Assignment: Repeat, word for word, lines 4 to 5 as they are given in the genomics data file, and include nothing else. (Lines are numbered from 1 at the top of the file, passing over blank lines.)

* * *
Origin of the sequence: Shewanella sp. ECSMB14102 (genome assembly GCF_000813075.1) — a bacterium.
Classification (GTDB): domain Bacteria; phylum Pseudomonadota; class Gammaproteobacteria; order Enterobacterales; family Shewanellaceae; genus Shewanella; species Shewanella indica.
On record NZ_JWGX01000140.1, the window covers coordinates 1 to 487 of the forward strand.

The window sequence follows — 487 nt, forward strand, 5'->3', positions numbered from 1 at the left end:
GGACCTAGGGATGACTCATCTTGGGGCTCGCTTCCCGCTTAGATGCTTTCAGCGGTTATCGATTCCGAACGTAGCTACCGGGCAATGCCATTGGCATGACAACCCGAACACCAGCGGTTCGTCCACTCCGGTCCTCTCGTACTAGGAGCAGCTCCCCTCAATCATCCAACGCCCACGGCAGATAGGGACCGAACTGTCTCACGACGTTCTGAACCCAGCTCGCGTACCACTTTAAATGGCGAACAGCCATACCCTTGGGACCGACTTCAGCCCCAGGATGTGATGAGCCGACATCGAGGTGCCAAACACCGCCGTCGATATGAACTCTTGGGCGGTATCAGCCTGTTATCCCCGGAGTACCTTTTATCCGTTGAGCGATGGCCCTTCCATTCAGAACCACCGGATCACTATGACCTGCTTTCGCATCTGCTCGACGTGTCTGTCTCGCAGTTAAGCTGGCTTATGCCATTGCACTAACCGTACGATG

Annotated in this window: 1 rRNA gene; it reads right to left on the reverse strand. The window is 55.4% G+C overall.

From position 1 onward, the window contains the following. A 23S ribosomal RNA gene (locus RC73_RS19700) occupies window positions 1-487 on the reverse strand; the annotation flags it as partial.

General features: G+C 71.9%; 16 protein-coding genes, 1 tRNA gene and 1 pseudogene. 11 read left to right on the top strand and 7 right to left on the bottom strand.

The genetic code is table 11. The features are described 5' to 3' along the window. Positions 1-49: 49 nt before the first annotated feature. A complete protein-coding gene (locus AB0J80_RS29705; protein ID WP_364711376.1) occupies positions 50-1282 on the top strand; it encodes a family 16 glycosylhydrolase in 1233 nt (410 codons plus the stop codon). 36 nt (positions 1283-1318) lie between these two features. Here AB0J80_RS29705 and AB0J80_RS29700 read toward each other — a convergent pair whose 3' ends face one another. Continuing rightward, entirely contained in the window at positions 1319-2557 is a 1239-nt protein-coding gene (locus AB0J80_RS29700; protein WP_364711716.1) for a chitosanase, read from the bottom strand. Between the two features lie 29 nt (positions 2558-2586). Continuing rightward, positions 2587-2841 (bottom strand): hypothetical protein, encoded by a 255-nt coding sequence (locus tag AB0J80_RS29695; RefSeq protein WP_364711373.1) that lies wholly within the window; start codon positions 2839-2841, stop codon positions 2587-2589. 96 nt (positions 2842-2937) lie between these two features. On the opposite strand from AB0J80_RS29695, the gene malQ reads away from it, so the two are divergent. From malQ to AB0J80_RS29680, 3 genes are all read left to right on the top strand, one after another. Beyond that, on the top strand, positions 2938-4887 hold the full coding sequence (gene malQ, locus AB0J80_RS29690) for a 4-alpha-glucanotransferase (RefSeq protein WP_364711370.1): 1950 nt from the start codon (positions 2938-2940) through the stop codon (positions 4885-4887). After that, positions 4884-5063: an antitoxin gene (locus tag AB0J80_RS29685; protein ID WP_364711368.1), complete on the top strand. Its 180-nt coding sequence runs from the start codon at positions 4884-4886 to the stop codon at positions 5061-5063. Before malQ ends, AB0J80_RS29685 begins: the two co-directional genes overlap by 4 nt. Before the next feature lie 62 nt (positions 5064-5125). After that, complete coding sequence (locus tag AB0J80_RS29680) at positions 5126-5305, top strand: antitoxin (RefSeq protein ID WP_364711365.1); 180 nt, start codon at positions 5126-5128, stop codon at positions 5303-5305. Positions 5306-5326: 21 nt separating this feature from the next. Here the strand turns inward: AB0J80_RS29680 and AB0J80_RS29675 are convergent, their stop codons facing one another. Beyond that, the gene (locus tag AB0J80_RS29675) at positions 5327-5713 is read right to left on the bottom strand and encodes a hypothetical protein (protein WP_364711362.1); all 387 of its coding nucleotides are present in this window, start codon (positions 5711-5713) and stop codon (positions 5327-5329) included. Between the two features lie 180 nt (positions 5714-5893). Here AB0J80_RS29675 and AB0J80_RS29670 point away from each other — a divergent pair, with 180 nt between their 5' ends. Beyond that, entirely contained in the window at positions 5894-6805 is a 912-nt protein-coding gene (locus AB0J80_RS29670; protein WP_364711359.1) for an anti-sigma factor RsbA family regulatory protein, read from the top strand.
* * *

The window sequence follows — 487 nt, forward strand, 5'->3', positions numbered from 1 at the left end:
GGACCTAGGGATGACTCATCTTGGGGCTCGCTTCCCGCTTAGATGCTTTCAGCGGTTATCGATTCCGAACGTAGCTACCGGGCAATGCCATTGGCATGACAACCCGAACACCAGCGGTTCGTCCACTCCGGTCCTCTCGTACTAGGAGCAGCTCCCCTCAATCATCCAACGCCCACGGCAGATAGGGACCGAACTGTCTCACGACGTTCTGAACCCAGCTCGCGTACCACTTTAAATGGCGAACAGCCATACCCTTGGGACCGACTTCAGCCCCAGGATGTGATGAGCCGACATCGAGGTGCCAAACACCGCCGTCGATATGAACTCTTGGGCGGTATCAGCCTGTTATCCCCGGAGTACCTTTTATCCGTTGAGCGATGGCCCTTCCATTCAGAACCACCGGATCACTATGACCTGCTTTCGCATCTGCTCGACGTGTCTGTCTCGCAGTTAAGCTGGCTTATGCCATTGCACTAACCGTACGATG